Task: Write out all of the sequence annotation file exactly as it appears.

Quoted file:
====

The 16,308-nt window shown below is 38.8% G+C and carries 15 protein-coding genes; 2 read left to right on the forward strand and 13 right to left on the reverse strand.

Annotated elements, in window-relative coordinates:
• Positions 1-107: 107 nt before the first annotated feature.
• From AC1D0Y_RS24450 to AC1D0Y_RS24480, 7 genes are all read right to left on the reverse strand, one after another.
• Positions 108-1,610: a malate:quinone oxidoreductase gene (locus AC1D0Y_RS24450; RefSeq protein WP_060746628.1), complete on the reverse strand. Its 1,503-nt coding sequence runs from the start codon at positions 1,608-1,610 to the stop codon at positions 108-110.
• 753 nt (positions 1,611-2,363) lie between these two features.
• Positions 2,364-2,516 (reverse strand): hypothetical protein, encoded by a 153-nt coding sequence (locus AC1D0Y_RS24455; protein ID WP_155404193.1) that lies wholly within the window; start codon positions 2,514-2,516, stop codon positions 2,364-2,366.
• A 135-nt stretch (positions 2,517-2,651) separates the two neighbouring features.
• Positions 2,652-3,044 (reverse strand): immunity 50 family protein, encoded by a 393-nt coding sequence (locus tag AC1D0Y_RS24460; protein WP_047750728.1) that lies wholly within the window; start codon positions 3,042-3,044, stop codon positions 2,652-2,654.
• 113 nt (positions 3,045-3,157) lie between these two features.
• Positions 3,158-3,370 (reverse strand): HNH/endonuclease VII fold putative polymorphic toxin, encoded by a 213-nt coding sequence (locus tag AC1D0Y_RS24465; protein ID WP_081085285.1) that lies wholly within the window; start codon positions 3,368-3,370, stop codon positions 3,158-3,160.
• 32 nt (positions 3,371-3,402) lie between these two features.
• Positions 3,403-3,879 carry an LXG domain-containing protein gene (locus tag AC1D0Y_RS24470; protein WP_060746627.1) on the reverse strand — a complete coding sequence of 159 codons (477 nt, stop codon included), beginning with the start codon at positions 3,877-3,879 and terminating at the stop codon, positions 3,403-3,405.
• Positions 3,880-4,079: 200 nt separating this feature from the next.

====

The 16,308-nt window shown below is 38.8% G+C and carries 15 protein-coding genes; 2 read left to right on the forward strand and 13 right to left on the reverse strand.

Annotated elements, in window-relative coordinates:
• Positions 1-107: 107 nt before the first annotated feature.
• From AC1D0Y_RS24450 to AC1D0Y_RS24480, 7 genes are all read right to left on the reverse strand, one after another.
• Positions 108-1,610: a malate:quinone oxidoreductase gene (locus AC1D0Y_RS24450; RefSeq protein WP_060746628.1), complete on the reverse strand. Its 1,503-nt coding sequence runs from the start codon at positions 1,608-1,610 to the stop codon at positions 108-110.
• 753 nt (positions 1,611-2,363) lie between these two features.
• Positions 2,364-2,516 (reverse strand): hypothetical protein, encoded by a 153-nt coding sequence (locus AC1D0Y_RS24455; protein ID WP_155404193.1) that lies wholly within the window; start codon positions 2,514-2,516, stop codon positions 2,364-2,366.
• A 135-nt stretch (positions 2,517-2,651) separates the two neighbouring features.
• Positions 2,652-3,044 (reverse strand): immunity 50 family protein, encoded by a 393-nt coding sequence (locus tag AC1D0Y_RS24460; protein WP_047750728.1) that lies wholly within the window; start codon positions 3,042-3,044, stop codon positions 2,652-2,654.
• 113 nt (positions 3,045-3,157) lie between these two features.
• Positions 3,158-3,370 (reverse strand): HNH/endonuclease VII fold putative polymorphic toxin, encoded by a 213-nt coding sequence (locus tag AC1D0Y_RS24465; protein ID WP_081085285.1) that lies wholly within the window; start codon positions 3,368-3,370, stop codon positions 3,158-3,160.
• 32 nt (positions 3,371-3,402) lie between these two features.
• Positions 3,403-3,879 carry an LXG domain-containing protein gene (locus tag AC1D0Y_RS24470; protein WP_060746627.1) on the reverse strand — a complete coding sequence of 159 codons (477 nt, stop codon included), beginning with the start codon at positions 3,877-3,879 and terminating at the stop codon, positions 3,403-3,405.
• Positions 3,880-4,079: 200 nt separating this feature from the next.